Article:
Grammar Monkeys offers this set of grammar myths, including several "well known" ones related to prepositions at the end of sentences, split infinitives, beginning sentences with conjunctions, passive voice and others.
Some great advice is offered. It will help your writing to incorporate it, we promise!
10/6/2009 2 Comments
It doesn't quite do all of that, but it is a busy little piece of punctuation.
The most basic function of the hyphen is to indicate linkage of two (or more) things that would otherwise be separated. Thus, its most common use is at the end of a wrap-around sentence, in which a word is broken between syllables.
The hyphen also acts to group words that normally appear separately, but are being treated as a single entity. For example, fractions (one-third, four-fifths), compound adjectives (private-sector employment, the 22-year-old candidate) and many compound words that would otherwise join with identical letters (co-operate, re-emerge).
One of the most common areas where confusion arises is when a word or phrase can be used one way without the hyphen, and another way with it. "Thank you" is a frequent example. To explain why requires a quick review of some basic parts of speech and what they do in a sentence. A sentence has to have a subject (generally stated, but in this case, sometimes implied) and a verb (action). It often has something that receives the action or that explains it further (object -- either direct, indirect or prepositional -- but that's more than you need to worry about right now!). When I write "thank you for your help," the implied subject is "I" -- the meaning is that "I" am doing the action of "thanking" and the recipient of that action is "you". "Thank" and "you" are doing very different jobs. But, if I want to explain that "I sent thank-you notes to the people who helped me," it's an entirely different situation. "I" am still the subject, the action is "sent". "Notes" is the thing that was sent, and by way of giving more information, the type of "note" has been described using an adjective, in this case two words that are behaving like just one, by way of our friend, the hyphen, that links them, "thank-you."
Other examples: "the mayor was ill-at-ease," "I need to pull out that tooth" v. "the troop pull-out went without incident," "the first-time traveler" v. "the first time-traveler*," and "the book she read left her with that there's-something-under-the-bed-that's-about-to-grab-your-ankle feeling."
One further application is the suspensive hyphen: when a series of similar phrases are used as adjectives, the suspensive hyphen allows the writer to eliminate repetition -- "the annual report included the one-, three-, five- and ten-year performance of the company's stock."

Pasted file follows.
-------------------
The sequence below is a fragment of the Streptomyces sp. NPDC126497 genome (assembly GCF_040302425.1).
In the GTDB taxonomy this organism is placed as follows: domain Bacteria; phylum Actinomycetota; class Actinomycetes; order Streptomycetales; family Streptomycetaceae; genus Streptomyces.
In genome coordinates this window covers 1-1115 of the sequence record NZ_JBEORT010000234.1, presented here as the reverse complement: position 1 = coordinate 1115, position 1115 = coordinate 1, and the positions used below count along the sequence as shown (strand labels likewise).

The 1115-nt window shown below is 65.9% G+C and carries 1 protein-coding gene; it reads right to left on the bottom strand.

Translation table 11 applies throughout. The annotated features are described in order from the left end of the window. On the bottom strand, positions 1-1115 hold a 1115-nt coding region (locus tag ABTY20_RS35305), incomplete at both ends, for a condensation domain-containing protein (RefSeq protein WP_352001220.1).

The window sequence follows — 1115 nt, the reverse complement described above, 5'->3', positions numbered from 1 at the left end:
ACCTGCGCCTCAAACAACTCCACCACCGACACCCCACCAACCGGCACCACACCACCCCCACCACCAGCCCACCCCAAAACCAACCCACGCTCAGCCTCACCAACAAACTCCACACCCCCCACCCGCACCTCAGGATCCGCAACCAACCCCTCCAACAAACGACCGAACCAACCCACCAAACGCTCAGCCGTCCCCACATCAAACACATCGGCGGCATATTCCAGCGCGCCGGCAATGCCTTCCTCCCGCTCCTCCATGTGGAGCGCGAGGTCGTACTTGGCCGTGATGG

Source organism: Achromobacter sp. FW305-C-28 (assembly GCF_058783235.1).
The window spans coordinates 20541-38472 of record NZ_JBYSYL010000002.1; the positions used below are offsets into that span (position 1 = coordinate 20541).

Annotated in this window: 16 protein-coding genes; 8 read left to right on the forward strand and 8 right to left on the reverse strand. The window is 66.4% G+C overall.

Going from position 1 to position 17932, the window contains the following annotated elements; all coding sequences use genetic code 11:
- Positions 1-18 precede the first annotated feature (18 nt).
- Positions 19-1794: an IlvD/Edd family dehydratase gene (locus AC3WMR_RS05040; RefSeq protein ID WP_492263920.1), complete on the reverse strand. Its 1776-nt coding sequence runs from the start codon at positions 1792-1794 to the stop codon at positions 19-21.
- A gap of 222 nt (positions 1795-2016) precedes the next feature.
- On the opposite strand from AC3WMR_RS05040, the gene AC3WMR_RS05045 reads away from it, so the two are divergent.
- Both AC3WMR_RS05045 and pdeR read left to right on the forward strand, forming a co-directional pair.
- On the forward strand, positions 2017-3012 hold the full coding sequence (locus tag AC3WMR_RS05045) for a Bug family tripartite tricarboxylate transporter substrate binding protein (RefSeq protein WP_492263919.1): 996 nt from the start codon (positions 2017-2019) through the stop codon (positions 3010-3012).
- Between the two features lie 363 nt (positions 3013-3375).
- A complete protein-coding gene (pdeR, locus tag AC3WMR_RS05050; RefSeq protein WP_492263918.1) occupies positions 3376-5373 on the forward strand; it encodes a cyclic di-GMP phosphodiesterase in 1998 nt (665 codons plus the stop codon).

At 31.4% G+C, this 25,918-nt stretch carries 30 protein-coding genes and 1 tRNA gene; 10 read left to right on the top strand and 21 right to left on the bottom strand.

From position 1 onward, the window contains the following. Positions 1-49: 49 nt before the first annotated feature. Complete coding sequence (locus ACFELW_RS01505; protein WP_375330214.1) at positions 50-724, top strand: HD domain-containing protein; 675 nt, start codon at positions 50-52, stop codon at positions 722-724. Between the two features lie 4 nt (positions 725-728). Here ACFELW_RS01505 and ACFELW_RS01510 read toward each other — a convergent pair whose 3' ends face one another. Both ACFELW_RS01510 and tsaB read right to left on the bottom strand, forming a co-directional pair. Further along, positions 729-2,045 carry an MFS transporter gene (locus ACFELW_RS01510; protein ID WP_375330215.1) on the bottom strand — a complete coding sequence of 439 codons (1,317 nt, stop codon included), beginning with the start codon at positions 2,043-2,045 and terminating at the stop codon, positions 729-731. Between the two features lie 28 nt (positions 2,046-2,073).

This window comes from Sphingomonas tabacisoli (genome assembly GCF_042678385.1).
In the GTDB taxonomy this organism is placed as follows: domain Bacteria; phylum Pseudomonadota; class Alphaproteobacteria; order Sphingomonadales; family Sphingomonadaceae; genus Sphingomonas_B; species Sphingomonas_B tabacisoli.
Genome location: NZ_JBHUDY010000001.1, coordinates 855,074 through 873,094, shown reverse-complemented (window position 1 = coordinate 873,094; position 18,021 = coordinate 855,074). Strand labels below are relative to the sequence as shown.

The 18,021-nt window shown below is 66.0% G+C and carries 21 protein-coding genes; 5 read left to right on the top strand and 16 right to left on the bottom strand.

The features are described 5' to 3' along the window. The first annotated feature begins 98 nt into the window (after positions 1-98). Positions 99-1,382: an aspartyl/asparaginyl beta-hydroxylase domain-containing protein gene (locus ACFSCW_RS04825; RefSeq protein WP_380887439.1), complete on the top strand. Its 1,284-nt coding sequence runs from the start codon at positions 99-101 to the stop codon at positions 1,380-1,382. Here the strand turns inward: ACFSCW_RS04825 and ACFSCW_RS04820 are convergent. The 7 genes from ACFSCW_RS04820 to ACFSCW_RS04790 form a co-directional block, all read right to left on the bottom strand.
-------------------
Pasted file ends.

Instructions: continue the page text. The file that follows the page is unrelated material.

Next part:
* Courtesy of Business Grammar, Style & Usage by Alicia Abell, p.34
People who know grammar and do editing for fun and/or profit spend a lot of time telling you what you can't or shouldn't do when you write.
I am going to contradict one of those "rules," the one that says that you can't put a preposition at the end of a sentence.
Now, for those of you not sure what a preposition is, it's a word that describes the relationship, often in time or space, between things or ideas: "the book is on the table". "On" is the preposition, as are "to," "for," "of," "by," "around," "beside," "with," etc.
The idea that one cannot put a preposition at the end of a sentence comes from Latin, a language whose rules governing syntax (word order) are VERY different from those of English. However, to apply the Latin rule to English does a disservice to our own language.
Certainly, the formality of writing is elevated when one "writes around" the preposition, which may be a desirable outcome. For instance, "he's the person I told you about" becomes "he's the person about whom I told you."
However, it can also create awkward or unbalanced sentences, which are decidedly lacking in elegance, a point aptly illustrated in a quote attributed (probably apocryphally) to Sir Winston Churchill, asserting that "Ending a sentence with a preposition is something up with which I will not put!"
P.S. (February, 2012): The fantastic web-zine, Slate.com, has created a language-related podcast they dub, Lexicon Valley. Lo and behold, this one addresses the origin of this grammar "rule" forbidding prepositions at the end of sentences. Listen and learn how this myth took shape.
This post is dated as old as the system will go -- we had intended to back-date it all the way to the debut of the grammar series of Schoolhouse Rock!, back in 1973. Alas, the blog app does not recognize the legitimacy of this idea. Too bad!
Nonetheless, travel back with us to those thrilling days of yesteryear, when we lounged around the living room of a Saturday morning, consuming cartoons and ads for impossibly sugar-laden cereals -- and sang along to Schoolhouse Rock!
Through the magic of YouTube, you can sing along again, all about our friends, the Noun, Verb, Adjective and (sing it with us, "lolly, lolly, lolly, get your Adverbs here!")
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